By Jenn Stanley.

Despite having nearly 4,500 miles of sidewalk in disrepair, Los Angeles has made strides in recent years toward becoming a more walkable, sustainable city. Efforts like theambitious parks plan that would require coordination of 88 cities and the Cornfield Arroyo Seco Specific Plan are inspiring new mixed-use, pedestrian- and bicycle-friendly neighborhoods. Last week, the final part of a study was released that shows how urban agriculture can propel such change.

The Urban Agriculture Plan (UAP) would address the communities around the Los Angeles River, which are characterized by unevenly occupied industrial, commercial and residential properties. The study, which looks at 660 acres that coincide with CASP, is concerned with transforming the area into a healthy, sustainable neighborhood with urban agriculture. As Josh Stephens wrote for Next City in December, a co-working space for chefs called L.A. Prep is already in that area.

Authors of the study, which was created for the Los Angeles River Revitalization Corporation (RRC), hope that the plan will promote public health, energy conservation, economic growth and housing affordability. You can see the entire plan here, but below I’ve pulled out a few cool details from the vision’s specific projects to give you a taste.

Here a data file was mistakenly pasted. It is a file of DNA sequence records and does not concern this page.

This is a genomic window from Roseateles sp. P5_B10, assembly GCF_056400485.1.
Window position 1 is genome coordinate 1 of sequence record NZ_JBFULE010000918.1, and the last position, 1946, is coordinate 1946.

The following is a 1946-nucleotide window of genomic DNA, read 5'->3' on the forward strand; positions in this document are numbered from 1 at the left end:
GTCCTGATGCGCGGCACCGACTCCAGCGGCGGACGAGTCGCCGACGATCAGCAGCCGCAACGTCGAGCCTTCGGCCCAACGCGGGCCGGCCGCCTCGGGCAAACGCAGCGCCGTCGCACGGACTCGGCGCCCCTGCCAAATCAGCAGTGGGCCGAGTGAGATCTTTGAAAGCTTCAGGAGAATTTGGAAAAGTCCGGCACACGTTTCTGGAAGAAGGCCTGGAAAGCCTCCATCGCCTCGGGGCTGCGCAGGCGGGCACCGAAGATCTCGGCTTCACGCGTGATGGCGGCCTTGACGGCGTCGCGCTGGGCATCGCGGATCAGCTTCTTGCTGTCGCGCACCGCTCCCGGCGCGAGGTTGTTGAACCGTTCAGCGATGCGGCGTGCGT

One of the site-specific proposals centers around a Community Food Hub. The area is clustered around the Metro Gold Line’s Lincoln Heights/Cypress Park Station and Avenue 26 for easy accessibility. The Food Hub would act as a marketplace for the area’s urban farms, and would create a communal space for social gathering.

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Read the full story at Next City.